2015 Session Of The Arkansas Legislature Officially Comes To A Close

Apr 22, 2015

The regular session of the 90th General Assembly came to a close Wednesday but much looms ahead. Legislators from all corners of the state descended on the Capitol one more time, to formally end the regular session, adjourning sine die. 

As was the case in 2013, some legislators found themselves the subject of a friendly-ribbing. Representative Jon Eubanks held the dais this year.

“Representative Collins always has a couple of good ideas. His next bill is going to be guns on Capitol grounds so we thought that we’d the Speaker a firearm and an active shooter class,” said Eubanks.

At the end his roast of lawmakers, Eubanks presented House Speaker Jeremy Gillam with a gift. The previous Speaker received a pair of luxury cowboy boots. Not so for Speaker Gillam.

“Happy meals are one of his favorite things,” said Eubanks as he presented Gillam with a happy meal and gift card on the House floor.

While members exhibited a sense of camaraderie on the floor, much remains up in the air as the lawmakers head home. Speaking after adjournment, Gillam said the possibility of a special session looms.

“I think there’s a possibility sometime over the summer depending on timetables of different task forces and committees that are being worked on,” said Gillam.

The Speaker, from White County, says looking at yet-to-be-made recommendations from a newly-formed task force on healthcare and Medicaid expansion – which covers 250,000 low-income Arkansans - is among a multitude of lingering issues.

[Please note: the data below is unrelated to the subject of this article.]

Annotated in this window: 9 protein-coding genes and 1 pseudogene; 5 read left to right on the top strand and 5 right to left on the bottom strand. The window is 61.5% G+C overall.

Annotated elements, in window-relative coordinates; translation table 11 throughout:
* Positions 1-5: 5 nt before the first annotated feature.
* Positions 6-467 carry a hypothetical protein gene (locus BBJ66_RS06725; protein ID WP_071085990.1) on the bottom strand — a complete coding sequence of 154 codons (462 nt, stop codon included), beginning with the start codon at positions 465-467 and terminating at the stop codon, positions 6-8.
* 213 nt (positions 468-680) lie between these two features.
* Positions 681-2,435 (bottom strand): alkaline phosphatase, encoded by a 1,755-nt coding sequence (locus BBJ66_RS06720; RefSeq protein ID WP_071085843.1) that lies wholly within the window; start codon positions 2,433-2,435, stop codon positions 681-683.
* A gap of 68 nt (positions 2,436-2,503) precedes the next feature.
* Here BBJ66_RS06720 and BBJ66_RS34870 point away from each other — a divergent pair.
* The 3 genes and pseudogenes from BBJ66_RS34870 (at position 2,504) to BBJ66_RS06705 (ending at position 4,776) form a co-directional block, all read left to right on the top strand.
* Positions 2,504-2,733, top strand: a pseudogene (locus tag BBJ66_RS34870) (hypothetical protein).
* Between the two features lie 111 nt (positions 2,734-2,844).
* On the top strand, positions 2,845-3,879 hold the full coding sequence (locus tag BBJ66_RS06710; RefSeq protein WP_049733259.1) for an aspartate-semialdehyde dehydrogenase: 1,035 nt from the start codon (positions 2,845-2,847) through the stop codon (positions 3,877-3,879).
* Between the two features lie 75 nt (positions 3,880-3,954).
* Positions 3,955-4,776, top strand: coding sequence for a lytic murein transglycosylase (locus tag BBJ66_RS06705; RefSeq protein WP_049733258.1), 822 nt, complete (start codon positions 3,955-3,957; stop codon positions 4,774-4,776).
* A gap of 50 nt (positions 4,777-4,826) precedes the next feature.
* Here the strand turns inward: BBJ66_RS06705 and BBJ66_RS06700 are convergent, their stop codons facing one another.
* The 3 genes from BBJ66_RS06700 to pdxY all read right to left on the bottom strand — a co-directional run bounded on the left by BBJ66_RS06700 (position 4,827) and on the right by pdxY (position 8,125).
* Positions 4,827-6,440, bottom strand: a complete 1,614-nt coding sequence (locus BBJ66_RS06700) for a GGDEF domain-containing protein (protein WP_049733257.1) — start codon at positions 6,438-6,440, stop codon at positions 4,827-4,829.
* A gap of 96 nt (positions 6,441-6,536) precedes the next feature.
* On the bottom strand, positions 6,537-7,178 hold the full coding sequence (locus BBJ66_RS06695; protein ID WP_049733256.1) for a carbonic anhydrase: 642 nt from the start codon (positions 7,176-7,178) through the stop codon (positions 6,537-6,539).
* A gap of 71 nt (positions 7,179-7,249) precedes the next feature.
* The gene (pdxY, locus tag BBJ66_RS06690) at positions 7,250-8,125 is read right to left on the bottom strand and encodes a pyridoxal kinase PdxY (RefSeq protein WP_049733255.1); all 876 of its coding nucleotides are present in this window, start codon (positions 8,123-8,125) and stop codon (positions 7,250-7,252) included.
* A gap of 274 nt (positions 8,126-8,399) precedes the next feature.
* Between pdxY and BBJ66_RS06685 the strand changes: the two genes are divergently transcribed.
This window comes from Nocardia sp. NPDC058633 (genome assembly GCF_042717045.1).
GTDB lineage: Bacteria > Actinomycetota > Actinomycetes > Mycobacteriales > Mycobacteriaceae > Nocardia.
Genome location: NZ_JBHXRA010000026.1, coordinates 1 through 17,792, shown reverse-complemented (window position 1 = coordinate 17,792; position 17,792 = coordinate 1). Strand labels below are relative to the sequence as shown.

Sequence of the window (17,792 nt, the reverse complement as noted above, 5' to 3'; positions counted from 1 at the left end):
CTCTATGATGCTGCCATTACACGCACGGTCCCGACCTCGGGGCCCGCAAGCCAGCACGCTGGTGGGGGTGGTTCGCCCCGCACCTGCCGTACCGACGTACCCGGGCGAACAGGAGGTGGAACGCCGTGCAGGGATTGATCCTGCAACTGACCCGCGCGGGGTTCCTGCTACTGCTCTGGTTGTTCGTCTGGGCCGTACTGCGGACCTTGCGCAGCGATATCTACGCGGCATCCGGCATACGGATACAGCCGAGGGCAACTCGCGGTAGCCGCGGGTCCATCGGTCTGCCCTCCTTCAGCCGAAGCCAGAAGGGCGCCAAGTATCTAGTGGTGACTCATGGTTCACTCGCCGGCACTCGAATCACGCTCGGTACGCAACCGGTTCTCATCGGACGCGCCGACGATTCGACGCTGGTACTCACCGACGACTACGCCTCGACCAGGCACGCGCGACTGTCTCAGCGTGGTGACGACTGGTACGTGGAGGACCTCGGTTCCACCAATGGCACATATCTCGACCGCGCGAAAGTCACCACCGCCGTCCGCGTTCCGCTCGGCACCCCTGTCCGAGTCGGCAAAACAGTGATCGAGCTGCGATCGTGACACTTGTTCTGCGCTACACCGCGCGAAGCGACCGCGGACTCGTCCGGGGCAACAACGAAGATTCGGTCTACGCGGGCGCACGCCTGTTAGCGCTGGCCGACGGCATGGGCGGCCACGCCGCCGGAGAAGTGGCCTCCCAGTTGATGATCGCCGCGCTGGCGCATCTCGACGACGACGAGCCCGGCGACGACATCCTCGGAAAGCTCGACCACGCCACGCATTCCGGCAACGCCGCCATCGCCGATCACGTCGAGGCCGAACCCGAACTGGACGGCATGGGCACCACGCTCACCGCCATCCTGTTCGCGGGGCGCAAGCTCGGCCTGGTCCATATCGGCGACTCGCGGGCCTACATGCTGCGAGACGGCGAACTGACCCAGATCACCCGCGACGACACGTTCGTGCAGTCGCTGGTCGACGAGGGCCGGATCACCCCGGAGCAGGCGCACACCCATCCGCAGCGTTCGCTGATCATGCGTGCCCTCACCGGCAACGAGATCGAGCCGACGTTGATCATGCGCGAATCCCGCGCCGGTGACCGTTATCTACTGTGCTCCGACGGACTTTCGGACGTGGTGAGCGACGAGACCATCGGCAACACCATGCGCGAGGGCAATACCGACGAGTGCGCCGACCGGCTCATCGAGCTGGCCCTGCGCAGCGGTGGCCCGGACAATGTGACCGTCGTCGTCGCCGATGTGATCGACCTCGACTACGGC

“I know right now we’re kind of looking at one, when the health care task force is done, but there may be some other things that come up that we’ll have to deal with,” said Gillam.

The scope of another action from the session is still unsettled as well. A law banning city and county governments from enacting certain local anti-discrimination ordinances is yet to go in effect but is generating some backlash.

The city of Little Rock moved forward this week with an ordinance adding some protections based on gender identity and sexual orientation. Gillam declined to say whether that move is an affront to the Legislature’s intent, curtailing local control.

“To be honest with you I have not read all of what each municipality is doing so I don’t think that it would necessarily be proper at this time for me to weigh-in on that,” said Gillam.

In the Senate a last-day rule change was made to allow for the position of Senate President Pro Tem to be filled by the same person for consecutive sessions. Senate President Jonathan Dismang, another Republican in leadership from White County, said he hasn’t yet made up his mind.

Much is left on the plate before January’s Fiscal Session, with a block of interim committee and task force meetings in the offing. But for now, there’s a brief respite.

“With that, seeing no other announcements or questions this caucus of the House of Representatives will be adjourned,” said Gillam. “Have a good week.”